I ended the last post having finished The Future of Invention Rhetoric, Postmodernism, and the Problem of Change by John Muckelbauer (SUNY UP, 2008), which I read while putting another book on hold, David Denby’s Great Books: My Adventures with Homer, Rousseau, Woolf and Other Indestructible Writers of the Western World (Simon and Schuster 1996). Tonight I dwell in the many directions each one of these leads.
1. David Denby’s Great Books: The 1990’s (beginning in 1987 and ending in 2001, reasons to follow) is the refrain that follows my page-turning of Great Books. Shocked by my pleasure in reading this book, I find I literally hang on the barely-present plot. Me: “How will he fare with Hegel?” I worry. For Hegel. For Denby. For my memory of Hegel. Then it all works out and we’re onto Mill. Boring. But then I flip over a few pages and realize that we’re hitting the Austen chapter. Me again: “Im so stressed…what will I do if he says even one disparaging remark against Elizabeth or Emma?”
But mostly the direction I take in reading this is back. I am haunted here by a problem of history. What were the culture wars of the 1980’s and 1990’s? Was “culture” really about content? (The content was the “what” of books: the “canon” thought important to read in American higher education.) The history of the present drives my pursuit of that near past. Are the “culture wars” of today about form as they seem to be? (Now we talk about space, place, and shape…the “how” of literacy…what genre, media, interface to consume or connect to or remake.)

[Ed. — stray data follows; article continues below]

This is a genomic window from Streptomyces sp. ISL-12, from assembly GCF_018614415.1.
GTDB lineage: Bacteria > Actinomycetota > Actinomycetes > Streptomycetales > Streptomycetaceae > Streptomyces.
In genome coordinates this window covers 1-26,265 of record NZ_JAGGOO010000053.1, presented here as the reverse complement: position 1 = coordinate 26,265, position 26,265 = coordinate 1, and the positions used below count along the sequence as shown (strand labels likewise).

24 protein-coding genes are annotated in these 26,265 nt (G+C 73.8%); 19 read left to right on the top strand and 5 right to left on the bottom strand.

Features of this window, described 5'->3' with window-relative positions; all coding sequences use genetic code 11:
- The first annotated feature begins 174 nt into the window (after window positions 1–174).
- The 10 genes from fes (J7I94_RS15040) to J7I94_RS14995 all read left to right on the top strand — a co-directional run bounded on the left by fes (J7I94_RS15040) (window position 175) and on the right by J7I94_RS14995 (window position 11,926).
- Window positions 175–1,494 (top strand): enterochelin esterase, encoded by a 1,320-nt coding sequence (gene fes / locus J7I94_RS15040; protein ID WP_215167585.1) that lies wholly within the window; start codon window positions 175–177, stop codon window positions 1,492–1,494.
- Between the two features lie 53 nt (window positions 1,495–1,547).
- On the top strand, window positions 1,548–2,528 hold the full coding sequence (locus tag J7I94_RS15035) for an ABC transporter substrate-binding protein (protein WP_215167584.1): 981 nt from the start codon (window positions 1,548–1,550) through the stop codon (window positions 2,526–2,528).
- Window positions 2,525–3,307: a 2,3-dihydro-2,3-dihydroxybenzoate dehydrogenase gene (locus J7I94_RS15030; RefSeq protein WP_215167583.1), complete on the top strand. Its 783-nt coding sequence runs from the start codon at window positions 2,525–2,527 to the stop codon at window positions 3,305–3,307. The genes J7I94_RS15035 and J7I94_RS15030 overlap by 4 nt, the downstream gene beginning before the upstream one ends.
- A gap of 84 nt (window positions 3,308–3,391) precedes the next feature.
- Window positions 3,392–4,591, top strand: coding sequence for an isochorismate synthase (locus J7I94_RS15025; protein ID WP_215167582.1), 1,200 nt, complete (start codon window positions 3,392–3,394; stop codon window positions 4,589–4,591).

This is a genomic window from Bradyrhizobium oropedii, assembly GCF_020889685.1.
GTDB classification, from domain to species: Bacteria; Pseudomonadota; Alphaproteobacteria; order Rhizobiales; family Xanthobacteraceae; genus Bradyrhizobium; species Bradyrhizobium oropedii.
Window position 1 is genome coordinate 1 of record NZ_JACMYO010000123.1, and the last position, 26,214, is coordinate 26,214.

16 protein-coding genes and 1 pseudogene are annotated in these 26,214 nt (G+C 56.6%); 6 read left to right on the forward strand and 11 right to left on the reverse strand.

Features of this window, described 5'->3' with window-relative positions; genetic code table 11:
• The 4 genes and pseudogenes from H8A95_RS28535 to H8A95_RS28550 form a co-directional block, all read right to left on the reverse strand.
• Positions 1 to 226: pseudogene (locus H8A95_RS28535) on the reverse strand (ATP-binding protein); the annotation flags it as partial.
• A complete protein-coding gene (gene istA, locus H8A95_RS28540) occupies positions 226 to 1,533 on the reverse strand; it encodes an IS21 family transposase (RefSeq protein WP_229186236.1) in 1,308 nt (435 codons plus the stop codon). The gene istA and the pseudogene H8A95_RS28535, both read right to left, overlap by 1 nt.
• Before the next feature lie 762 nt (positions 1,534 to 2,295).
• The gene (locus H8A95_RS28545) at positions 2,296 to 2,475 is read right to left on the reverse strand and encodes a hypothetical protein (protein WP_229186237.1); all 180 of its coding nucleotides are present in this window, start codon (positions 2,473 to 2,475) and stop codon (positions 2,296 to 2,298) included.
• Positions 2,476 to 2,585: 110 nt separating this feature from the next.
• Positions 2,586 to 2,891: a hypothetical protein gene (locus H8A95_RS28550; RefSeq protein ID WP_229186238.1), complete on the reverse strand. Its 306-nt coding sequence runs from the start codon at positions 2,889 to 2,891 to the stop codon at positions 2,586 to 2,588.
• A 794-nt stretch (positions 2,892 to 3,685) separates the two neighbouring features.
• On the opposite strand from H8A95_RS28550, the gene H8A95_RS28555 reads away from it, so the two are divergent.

2. John Muckelbauer’s The Future of Invention Not a book for pleasure, but engendering a kind of enthusiastic pursuit nonetheless. Like many other scholarly works, I will need to hang around it for a while, until its purpose becomes clear. Here, the direction is forward. The future, the promise. I chase the find, not what was found. “Can I see complexity working here?” “What theory is at play that will bring me…not home, but to some place where all the questions connect?” I seek confusion and progress, not relief.
Here’ s one example: Because figuring out where I land on “complexity” as way of describing humanistic pursuits haunts my work, I wonder: “What is “complex” about what Muckelbauer says about audience?” (Audience—the “reader”—is central to any version of history or vision of culture.). And “can I write that?” Here’s what he actually says about audience:
As a situated practice, rhetoric cannot simply filter situations and audiences through a generalized methodology, regardless of how intricate, flexible, or contextual that methodology may be. But that does not mean that situatedness and singularity cannot be taught. Indeed, we might say that within the very practices of generality, singular situatedness is always being taught (though in multiple ways and with diverse effects).
Wait. What does that definition of rhetoric do to my reading direction? I’m distracted; I think this post started out readable. It’s veering into impenetrable. What happened?
Not the inability to read, but the pursuit of meaning that prohibits reading on. Lost in the labyrinth, no where to go but the the messy middle of the present.
Reading block is not reader’s block. This isn’t about me, or any subject for that matter. It’s about navigating reading. And that will be a relief to know once writing block sets in. Hopefully, by next week.